Milk pours out as foamy soap
4th Link: Milk pouring out of a carton turns into white foamy soap!

Next in the list is a bar of foamy soap. We need to link that to the previous item, a carton of milk.

The link I thought of is an image of milk pouring from a carton. But instead of milk, foamy soap is coming out! Yuck, I wouldn't want to drink that.

Notice that while the individual items in my images are somewhat normal (apples, milk carton, soap), the combinations are definitely not normal. Again, it's the very odd images that your brain can't forget.

The idea is that when we recall the milk/bread image from link 3 above, our next image should connect that milk to the fourth image. In other words, each image connects (literally, provides a "link") to the next image.

Soap Man puts on yellow socks
5th Link: Soap Man puts on his fuzzy yellow socks

The fifth item on the shopping list is a pair of yellow socks. So we need an image that includes both the yellow socks and the foamy soap from our fourth link above.

How about an image of washing yellow socks in foamy soap? No, that wouldn't work, because washing socks in soap is not unusual. We need a very strange, bizarre image.

So I imagined a giant "Soap Man" putting on a pair of yellow socks. Why? Maybe he doesn't want his feet to get dirty. Smilie

At this point, you may be thinking that creating all these images is a strange and uncomfortable thing to do. And doesn't it waste time?

Like with any skill, once you practice it a few times it goes very quickly. Think about how much time you would waste repeating the list over and over instead. With the Link method, you can go through the list just once, and not forget it!

Putting chocolate biscuits in my socks
6th Link: I'm putting chocolate biscuits in my socks

The final item in our list is a packet of chocolate biscuits. By now you should realize that we need to create a memorable mental image that connects the biscuits to a pair of yellow socks.

For this, I thought of an image of myself pouring a bag of chocolate biscuits into my socks. Then I put on the socks and start walking around. Ouch, that hurts my feet as I walk on broken biscuits!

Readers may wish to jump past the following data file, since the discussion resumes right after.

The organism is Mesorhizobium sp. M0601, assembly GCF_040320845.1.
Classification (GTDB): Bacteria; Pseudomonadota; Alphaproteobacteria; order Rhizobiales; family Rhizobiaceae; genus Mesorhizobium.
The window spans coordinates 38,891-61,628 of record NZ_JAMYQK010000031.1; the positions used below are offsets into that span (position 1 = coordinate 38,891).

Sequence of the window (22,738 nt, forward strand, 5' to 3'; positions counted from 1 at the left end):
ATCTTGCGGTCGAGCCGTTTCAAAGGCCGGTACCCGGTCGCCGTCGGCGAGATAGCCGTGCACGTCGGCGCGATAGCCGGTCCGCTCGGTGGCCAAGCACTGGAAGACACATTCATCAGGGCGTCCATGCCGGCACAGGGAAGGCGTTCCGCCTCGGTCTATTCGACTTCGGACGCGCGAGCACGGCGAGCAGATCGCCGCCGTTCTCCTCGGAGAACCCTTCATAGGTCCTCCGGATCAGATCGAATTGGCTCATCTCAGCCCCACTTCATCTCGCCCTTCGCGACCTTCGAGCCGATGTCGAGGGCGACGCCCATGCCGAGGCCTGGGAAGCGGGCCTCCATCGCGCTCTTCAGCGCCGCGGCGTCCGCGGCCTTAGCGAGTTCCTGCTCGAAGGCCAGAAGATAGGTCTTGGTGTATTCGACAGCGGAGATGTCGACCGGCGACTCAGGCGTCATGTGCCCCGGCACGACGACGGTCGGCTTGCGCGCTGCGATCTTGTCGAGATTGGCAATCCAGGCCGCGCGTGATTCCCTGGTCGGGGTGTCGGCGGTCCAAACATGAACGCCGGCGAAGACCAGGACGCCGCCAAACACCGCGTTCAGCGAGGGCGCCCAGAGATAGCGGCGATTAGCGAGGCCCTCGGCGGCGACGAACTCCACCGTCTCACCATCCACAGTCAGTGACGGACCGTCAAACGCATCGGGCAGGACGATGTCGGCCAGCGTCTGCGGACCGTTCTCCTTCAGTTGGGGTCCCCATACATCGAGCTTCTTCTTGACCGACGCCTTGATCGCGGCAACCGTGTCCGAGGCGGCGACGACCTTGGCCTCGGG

The chocolate biscuits are the sixth and last item on the shopping list. Now it's time to see how we use the mental images we created to actually recall the list.

Recalling the List

Okay, so we've created mental images for each item as a memory aid. As I've said, this is known as the Link method. It's one of the most powerful memory techniques, and very easy to use.

Now you've arrived at the grocery store. What were those items on your shopping list?

First, you know this is a grocery list, which reminds you of a trolley or shopping cart. Thinking of the cart reminds you of your first image, six red apples smashed onto the wires of the cart. So you find the apples on the shelf, and place them in the cart.

If you clearly imagined the images as you created them, the next picture should quickly pop into your mind. The apples smashed onto the trolley make you think of the apples raining down from the sky. And what are they raining on? A large loaf of bread, which is being crushed by the falling apples. So you find the large load of bread on the shelf, and place it in your basket.

You proceed through the list in the same manner. The apples falling on the bread remind you of the giant milk carton kicking a loaf of bread like a football. The giant milk carton reminds you of the pouring milk that turns into foamy soap.

The soap reminds you of the Soap Man putting on his yellow socks. And the socks remind you of the chocolate biscuits in your own socks which are making walking very uncomfortable!

Even if you spot something on the shelf that is out of order from your list, you will still recognize it as being on the list, and you can put it in your basket right then.

The Power of the Link Method

Before you know it, you've recalled every item on the shopping list. But it's even better than that.

As long as your images are clear, there is no way you can make a mistake. You will remember the list for days, even if you don't practice it. And, because the images are what you make them, the Link method can be used an infinite number of times, for any number of different lists.

Give the Link method a try!

Memory techniques do work, but only if you practice them until they're habits. Practice the Link method and other memory skills until they are second nature. If you do, you will amaze everyone with your incredible memory.

It takes a little while to explain the Link Method in words. What you will find with practice, however, is that the process of forming the images starts to come easily, naturally, and quickly.

You may be able to see at this point that using the Link Method can even be fun.

Compare this method to simply repeating the list over and over to memorize it. Not only is that not fun, it is actually incredibly boring.

In addition, your retention of the list will be much better with the Link Method compared to rote memorization, because of the use of visualization. This has been proven by numerous research studies on memory.

Published: 04/01/2008
Last Updated: 06/11/2020